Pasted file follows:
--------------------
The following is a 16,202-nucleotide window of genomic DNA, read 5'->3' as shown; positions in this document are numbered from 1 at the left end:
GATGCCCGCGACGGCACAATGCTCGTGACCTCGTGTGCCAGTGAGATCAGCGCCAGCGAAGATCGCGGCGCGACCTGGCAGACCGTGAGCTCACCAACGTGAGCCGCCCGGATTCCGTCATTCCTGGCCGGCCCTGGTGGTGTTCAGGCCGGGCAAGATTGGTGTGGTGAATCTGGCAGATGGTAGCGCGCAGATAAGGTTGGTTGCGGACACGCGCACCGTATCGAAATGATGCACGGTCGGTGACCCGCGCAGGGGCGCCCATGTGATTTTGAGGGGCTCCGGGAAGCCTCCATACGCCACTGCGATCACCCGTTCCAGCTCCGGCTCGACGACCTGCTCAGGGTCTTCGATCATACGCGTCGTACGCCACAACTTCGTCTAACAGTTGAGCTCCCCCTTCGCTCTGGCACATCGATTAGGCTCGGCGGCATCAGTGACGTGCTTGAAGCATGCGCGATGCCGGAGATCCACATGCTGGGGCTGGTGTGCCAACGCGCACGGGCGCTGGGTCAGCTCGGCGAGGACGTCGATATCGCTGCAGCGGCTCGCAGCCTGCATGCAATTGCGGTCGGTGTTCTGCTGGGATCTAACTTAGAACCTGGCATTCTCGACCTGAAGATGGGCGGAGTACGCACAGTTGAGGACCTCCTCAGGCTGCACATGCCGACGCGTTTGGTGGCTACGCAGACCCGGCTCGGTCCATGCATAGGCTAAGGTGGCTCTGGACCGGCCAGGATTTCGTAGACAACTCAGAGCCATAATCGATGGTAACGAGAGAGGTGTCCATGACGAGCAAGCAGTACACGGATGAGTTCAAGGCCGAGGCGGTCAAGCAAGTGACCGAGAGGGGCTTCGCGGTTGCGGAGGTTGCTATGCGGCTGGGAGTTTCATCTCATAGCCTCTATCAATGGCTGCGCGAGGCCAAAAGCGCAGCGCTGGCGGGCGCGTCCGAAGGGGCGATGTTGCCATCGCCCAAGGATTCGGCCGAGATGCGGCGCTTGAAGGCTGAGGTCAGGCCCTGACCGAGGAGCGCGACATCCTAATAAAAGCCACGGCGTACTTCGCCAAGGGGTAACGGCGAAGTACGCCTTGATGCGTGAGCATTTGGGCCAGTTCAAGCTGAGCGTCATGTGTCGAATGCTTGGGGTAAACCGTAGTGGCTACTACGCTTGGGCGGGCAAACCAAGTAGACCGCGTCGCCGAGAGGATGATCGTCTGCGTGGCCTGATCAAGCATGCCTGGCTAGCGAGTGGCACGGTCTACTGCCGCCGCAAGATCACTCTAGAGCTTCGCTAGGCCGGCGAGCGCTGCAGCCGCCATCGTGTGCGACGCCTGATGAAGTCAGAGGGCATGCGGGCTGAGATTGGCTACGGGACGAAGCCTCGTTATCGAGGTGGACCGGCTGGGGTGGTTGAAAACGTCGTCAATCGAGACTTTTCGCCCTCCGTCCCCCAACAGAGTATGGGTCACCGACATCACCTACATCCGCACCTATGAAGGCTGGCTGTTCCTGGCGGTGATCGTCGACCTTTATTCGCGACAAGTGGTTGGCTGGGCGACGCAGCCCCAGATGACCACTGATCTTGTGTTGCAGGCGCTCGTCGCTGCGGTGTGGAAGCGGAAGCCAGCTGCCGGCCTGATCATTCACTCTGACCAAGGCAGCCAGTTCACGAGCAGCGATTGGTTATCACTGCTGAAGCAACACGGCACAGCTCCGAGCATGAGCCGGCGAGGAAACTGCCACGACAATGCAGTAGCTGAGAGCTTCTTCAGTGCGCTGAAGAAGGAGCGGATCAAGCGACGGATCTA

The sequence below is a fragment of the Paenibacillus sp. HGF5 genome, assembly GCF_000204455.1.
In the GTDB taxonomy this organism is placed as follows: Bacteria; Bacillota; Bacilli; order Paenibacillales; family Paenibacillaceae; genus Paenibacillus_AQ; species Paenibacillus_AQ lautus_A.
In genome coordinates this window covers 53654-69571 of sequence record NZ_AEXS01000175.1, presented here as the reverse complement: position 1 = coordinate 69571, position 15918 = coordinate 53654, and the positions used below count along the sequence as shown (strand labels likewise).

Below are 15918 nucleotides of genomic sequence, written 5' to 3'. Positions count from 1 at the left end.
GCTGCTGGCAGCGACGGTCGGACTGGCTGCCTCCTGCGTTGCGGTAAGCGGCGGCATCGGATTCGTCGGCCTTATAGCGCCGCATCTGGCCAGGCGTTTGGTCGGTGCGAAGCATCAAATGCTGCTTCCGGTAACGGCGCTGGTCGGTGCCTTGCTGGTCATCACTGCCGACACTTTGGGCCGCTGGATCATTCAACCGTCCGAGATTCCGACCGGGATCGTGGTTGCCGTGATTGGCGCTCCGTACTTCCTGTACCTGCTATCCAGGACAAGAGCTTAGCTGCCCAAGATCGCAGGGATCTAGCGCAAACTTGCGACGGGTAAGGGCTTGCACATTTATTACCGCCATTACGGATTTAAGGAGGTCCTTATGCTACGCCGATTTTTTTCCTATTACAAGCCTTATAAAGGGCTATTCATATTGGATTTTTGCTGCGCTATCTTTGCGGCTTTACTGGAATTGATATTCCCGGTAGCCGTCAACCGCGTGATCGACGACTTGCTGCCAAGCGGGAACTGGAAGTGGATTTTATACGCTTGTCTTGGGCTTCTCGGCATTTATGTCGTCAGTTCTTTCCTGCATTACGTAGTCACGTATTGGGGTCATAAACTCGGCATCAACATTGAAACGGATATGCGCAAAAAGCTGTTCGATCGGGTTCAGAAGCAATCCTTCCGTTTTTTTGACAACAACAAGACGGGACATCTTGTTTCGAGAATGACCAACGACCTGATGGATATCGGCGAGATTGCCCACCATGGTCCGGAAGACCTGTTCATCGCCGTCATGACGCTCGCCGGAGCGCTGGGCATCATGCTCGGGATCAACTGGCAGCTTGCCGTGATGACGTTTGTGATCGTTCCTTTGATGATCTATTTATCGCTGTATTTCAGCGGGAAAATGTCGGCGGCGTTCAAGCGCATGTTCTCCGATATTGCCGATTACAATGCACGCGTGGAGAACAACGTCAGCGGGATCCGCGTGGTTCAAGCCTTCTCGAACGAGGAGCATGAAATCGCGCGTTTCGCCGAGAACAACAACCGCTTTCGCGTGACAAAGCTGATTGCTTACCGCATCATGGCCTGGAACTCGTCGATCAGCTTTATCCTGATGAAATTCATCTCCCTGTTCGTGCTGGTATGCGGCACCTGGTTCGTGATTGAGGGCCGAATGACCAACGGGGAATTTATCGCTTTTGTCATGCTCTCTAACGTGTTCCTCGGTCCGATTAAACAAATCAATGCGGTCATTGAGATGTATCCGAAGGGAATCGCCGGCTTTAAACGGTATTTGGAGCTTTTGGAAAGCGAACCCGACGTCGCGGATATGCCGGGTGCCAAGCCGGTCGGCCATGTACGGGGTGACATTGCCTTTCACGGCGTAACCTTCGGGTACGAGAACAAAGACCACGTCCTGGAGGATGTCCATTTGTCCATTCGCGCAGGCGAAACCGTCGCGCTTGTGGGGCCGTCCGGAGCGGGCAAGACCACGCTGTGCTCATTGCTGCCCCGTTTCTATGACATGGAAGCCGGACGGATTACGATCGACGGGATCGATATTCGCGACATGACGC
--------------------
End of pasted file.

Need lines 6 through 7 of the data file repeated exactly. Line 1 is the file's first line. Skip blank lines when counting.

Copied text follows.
Below are 15918 nucleotides of genomic sequence, written 5' to 3'. Positions count from 1 at the left end.
GCTGCTGGCAGCGACGGTCGGACTGGCTGCCTCCTGCGTTGCGGTAAGCGGCGGCATCGGATTCGTCGGCCTTATAGCGCCGCATCTGGCCAGGCGTTTGGTCGGTGCGAAGCATCAAATGCTGCTTCCGGTAACGGCGCTGGTCGGTGCCTTGCTGGTCATCACTGCCGACACTTTGGGCCGCTGGATCATTCAACCGTCCGAGATTCCGACCGGGATCGTGGTTGCCGTGATTGGCGCTCCGTACTTCCTGTACCTGCTATCCAGGACAAGAGCTTAGCTGCCCAAGATCGCAGGGATCTAGCGCAAACTTGCGACGGGTAAGGGCTTGCACATTTATTACCGCCATTACGGATTTAAGGAGGTCCTTATGCTACGCCGATTTTTTTCCTATTACAAGCCTTATAAAGGGCTATTCATATTGGATTTTTGCTGCGCTATCTTTGCGGCTTTACTGGAATTGATATTCCCGGTAGCCGTCAACCGCGTGATCGACGACTTGCTGCCAAGCGGGAACTGGAAGTGGATTTTATACGCTTGTCTTGGGCTTCTCGGCATTTATGTCGTCAGTTCTTTCCTGCATTACGTAGTCACGTATTGGGGTCATAAACTCGGCATCAACATTGAAACGGATATGCGCAAAAAGCTGTTCGATCGGGTTCAGAAGCAATCCTTCCGTTTTTTTGACAACAACAAGACGGGACATCTTGTTTCGAGAATGACCAACGACCTGATGGATATCGGCGAGATTGCCCACCATGGTCCGGAAGACCTGTTCATCGCCGTCATGACGCTCGCCGGAGCGCTGGGCATCATGCTCGGGATCAACTGGCAGCTTGCCGTGATGACGTTTGTGATCGTTCCTTTGATGATCTATTTATCGCTGTATTTCAGCGGGAAAATGTCGGCGGCGTTCAAGCGCATGTTCTCCGATATTGCCGATTACAATGCACGCGTGGAGAACAACGTCAGCGGGATCCGCGTGGTTCAAGCCTTCTCGAACGAGGAGCATGAAATCGCGCGTTTCGCCGAGAACAACAACCGCTTTCGCGTGACAAAGCTGATTGCTTACCGCATCATGGCCTGGAACTCGTCGATCAGCTTTATCCTGATGAAATTCATCTCCCTGTTCGTGCTGGTATGCGGCACCTGGTTCGTGATTGAGGGCCGAATGACCAACGGGGAATTTATCGCTTTTGTCATGCTCTCTAACGTGTTCCTCGGTCCGATTAAACAAATCAATGCGGTCATTGAGATGTATCCGAAGGGAATCGCCGGCTTTAAACGGTATTTGGAGCTTTTGGAAAGCGAACCCGACGTCGCGGATATGCCGGGTGCCAAGCCGGTCGGCCATGTACGGGGTGACATTGCCTTTCACGGCGTAACCTTCGGGTACGAGAACAAAGACCACGTCCTGGAGGATGTCCATTTGTCCATTCGCGCAGGCGAAACCGTCGCGCTTGTGGGGCCGTCCGGAGCGGGCAAGACCACGCTGTGCTCATTGCTGCCCCGTTTCTATGACATGGAAGCCGGACGGATTACGATCGACGGGATCGATATTCGCGACATGACGC